Skip to main content

AMUG Newsletter July 2012

By July 9, 2012October 10th, 2016

President’s Report

Gary Rabinovitz President

Gary Rabinovitz

Participation: AMUG’s Cornerstone for Success

Welcome to the July AMUG newsletter. As mid-July moves in, I hope everyone is enjoying some well-deserved time off from your regular job routine.

I spoke in my June newsletter article about the 2013 AMUG Conference being more inclusive of education and training, which can be achieved with the help of our users, OEM’s and exhibitors. That assistance may come in many forms — participation being one of them. A call for presenters will be going out in the next month or two, so please don’t wait for a call from me or other AMUG board members; step up and offer your services now. It will be a very rewarding experience.

Please drop me a note at if you are interested.

We are pleased by the early results of our social media programs, but we hope to see them grow significantly. If you have not already done so, please join or follow all of our social media sites to stay up to date and share your experiences.

Best Regards,

Gary Rabinovitz
AMUG President

Our Mission: Additive Manufacturing Users Group (AMUG) educates and advances the uses and applications of additive manufacturing technologies.

AM in My Life

Gary Rabinovitz President

Gary Rabinovitz

I would like to relate a short, real-life experience in which AM came in quite handy.

My oldest daughter, Kaitlyn, has a rare skin disorder called Cutis Laxa (“loose skin” in Latin) in which an elastin gene is missing. This mostly affects her from the neck down. There are many different types of Cutis Laxa; luckily, Kaitlyn has a less severe type.

In late June, we attended a clinic at the University of Pittsburgh with several families also affected by this genetic disorder. One family came all the way from Mexico. During the clinic, 3D facial scans were done, and I was fortunate to have my AMUG all-in-one pen/laser pointer/flash drive with me. I was able to convince the 3D scanning technician to give me Kaitlyn’s scan data.

Once I got back to the office, I printed a full-size, full-color Z Corp model to send back to the genetics research team. This was the first 3D model that they have received from one of their patients, and Dr. Urban, who headed the clinic, was very thankful and appreciative. No one on the research team was aware of this AM technology.

I was very happy to do my part in educating Dr. Urban and his team.

Gary Rabinovitz
AMUG President

Materials: AM’s Growth Factor

Todd Grimm AM Industry Advisor

Todd Grimm
AM Industry Advisor

Materials have always been the key for additive manufacturing adoption. While we always want speed, accuracy and resolution, these factors are inconsequential if a material will not perform well in the intended application.

Looking back, the good news is that there have been significant advances in additive manufacturing materials. This has helped the industry to grow into what it is today. Looking forward, the news is even better. There is so much more that can be done and tremendous opportunity for innovation.

Consider that additive manufacturing is unrivaled in the diversity of methods and equaled only by machining in the range of materials processed. Can you think of any other manufacturing method that can process plaster, photopolymer, thermoplastic, ferrous metals, non-ferrous metals, ceramic, sand and glass? Can you name another manufacturing method that is as diverse as additive manufacturing — binding, curing, extruding, melting and laminating with ink jets, lasers, electron beams, LEDs and extruders? Can you name any other process that can combine two materials on the fly in varying ratios?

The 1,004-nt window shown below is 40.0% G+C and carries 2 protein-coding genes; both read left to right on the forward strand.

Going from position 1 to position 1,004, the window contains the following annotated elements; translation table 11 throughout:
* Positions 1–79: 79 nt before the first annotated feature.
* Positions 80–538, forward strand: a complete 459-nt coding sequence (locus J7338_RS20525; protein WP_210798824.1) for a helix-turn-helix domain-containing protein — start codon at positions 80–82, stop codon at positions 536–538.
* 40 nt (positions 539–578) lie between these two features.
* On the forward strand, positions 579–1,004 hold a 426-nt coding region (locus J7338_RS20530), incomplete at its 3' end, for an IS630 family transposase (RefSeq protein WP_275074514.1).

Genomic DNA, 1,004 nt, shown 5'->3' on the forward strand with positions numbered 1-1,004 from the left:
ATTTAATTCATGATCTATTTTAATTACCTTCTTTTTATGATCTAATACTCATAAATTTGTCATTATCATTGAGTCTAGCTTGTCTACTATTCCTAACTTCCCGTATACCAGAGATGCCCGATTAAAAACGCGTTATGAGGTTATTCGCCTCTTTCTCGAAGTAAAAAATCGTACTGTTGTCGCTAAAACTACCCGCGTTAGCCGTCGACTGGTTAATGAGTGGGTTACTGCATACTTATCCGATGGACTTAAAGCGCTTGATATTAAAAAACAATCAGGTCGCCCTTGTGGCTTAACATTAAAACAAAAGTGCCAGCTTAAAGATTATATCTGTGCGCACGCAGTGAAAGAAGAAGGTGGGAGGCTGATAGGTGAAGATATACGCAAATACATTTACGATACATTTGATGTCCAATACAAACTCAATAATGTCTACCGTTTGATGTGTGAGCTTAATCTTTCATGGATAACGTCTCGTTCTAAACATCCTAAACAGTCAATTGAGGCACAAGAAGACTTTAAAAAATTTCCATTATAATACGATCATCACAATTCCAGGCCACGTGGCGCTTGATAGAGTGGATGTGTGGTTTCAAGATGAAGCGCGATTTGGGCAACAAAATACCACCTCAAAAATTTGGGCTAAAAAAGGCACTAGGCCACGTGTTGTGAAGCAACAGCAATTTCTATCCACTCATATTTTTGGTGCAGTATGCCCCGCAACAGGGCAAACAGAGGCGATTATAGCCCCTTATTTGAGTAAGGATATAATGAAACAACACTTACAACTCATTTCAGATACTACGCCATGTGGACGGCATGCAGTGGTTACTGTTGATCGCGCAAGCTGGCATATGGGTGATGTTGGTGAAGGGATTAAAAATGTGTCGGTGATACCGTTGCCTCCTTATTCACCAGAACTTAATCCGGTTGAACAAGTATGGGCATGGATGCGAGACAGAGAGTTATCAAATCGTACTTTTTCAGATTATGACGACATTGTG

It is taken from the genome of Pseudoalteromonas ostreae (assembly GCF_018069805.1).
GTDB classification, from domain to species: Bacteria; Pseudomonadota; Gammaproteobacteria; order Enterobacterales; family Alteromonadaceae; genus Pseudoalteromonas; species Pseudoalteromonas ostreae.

The diversity of processes, with more likely to arise, will yield even more materials and perhaps even new, never-before-seen material classes. This has, and will, fuel growth for the industry. For example:

  • Objet: 107 materials, many of which are created as parts are printed (Digital Materials).
  • University of Exeter: aluminum composites made by mixing a combination of inexpensive powders that form new particles in the SLM process.
  • Optomec: Both LENS and Aerosol Jet dynamically mix materials during the deposition process.

I believe that phenomenal growth will occur when industry leverages the technologies to do something unique rather than mimicking what is already possible. Unique materials and variable properties will distinguish additive manufacturing from all other processes.

Todd Grimm
AM Industry Advisor

The Sorovetz Report

Tom Sorovetz Event Manager

Tom Sorovetz
Event Manager

Hotel Reservations — Secure the Low Rate

Holy cow, the 2013 annual Conference and Exhibition is only nine months away. It seems like only yesterday that we were wrapping up the 2012 program.

As you may or may not know, the 2013 AMUG Conference and Exhibition will take place at the Hyatt Regency Jacksonville Riverfront in Jacksonville, Florida, April 14-18, 2013. The AMUG group rate is $115.00 per night. I am asking everyone to please make your reservations early (i.e., now) to guarantee the $115.00 (plus tax) room rate. This year several people missed the reservation deadline for the group rate cutoff and ended up paying over $200.00 per night, instead of the $115.00, which means they had to pay an additional $425.00 on average because they registered late.

The on-line reservation link is . If you are a government employee, use the link to save $35.00 per night, but act fast. There are only 15 rooms per night available at the government rate.

For additional hotel information, visit or call (904) 588-1234.

Have a great summer,

Thomas A. Sorovetz